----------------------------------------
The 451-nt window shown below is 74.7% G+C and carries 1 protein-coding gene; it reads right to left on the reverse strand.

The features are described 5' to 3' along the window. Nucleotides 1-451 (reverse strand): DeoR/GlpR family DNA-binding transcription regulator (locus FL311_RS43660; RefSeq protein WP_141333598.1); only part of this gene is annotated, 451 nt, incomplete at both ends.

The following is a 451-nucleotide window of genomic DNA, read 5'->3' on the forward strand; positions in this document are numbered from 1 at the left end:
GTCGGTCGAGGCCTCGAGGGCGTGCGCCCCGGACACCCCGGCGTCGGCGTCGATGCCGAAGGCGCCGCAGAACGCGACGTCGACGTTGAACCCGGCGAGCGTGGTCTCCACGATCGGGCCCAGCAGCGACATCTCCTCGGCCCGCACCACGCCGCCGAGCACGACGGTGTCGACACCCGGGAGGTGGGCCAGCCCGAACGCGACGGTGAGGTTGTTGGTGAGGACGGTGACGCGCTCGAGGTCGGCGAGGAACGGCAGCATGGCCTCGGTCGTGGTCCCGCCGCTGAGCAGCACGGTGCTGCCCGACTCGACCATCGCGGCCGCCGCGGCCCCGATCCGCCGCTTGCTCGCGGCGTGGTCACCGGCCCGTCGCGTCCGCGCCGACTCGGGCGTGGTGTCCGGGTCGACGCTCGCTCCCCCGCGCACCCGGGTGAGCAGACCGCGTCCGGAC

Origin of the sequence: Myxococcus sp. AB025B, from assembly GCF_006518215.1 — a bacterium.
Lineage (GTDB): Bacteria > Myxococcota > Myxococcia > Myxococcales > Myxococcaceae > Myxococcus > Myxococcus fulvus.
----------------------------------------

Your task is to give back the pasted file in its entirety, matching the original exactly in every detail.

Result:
The 451-nt window shown below is 74.7% G+C and carries 1 protein-coding gene; it reads right to left on the reverse strand.

The features are described 5' to 3' along the window. Nucleotides 1-451 (reverse strand): DeoR/GlpR family DNA-binding transcription regulator (locus FL311_RS43660; RefSeq protein WP_141333598.1); only part of this gene is annotated, 451 nt, incomplete at both ends.

The following is a 451-nucleotide window of genomic DNA, read 5'->3' on the forward strand; positions in this document are numbered from 1 at the left end:
GTCGGTCGAGGCCTCGAGGGCGTGCGCCCCGGACACCCCGGCGTCGGCGTCGATGCCGAAGGCGCCGCAGAACGCGACGTCGACGTTGAACCCGGCGAGCGTGGTCTCCACGATCGGGCCCAGCAGCGACATCTCCTCGGCCCGCACCACGCCGCCGAGCACGACGGTGTCGACACCCGGGAGGTGGGCCAGCCCGAACGCGACGGTGAGGTTGTTGGTGAGGACGGTGACGCGCTCGAGGTCGGCGAGGAACGGCAGCATGGCCTCGGTCGTGGTCCCGCCGCTGAGCAGCACGGTGCTGCCCGACTCGACCATCGCGGCCGCCGCGGCCCCGATCCGCCGCTTGCTCGCGGCGTGGTCACCGGCCCGTCGCGTCCGCGCCGACTCGGGCGTGGTGTCCGGGTCGACGCTCGCTCCCCCGCGCACCCGGGTGAGCAGACCGCGTCCGGAC

Origin of the sequence: Myxococcus sp. AB025B, from assembly GCF_006518215.1 — a bacterium.
Lineage (GTDB): Bacteria > Myxococcota > Myxococcia > Myxococcales > Myxococcaceae > Myxococcus > Myxococcus fulvus.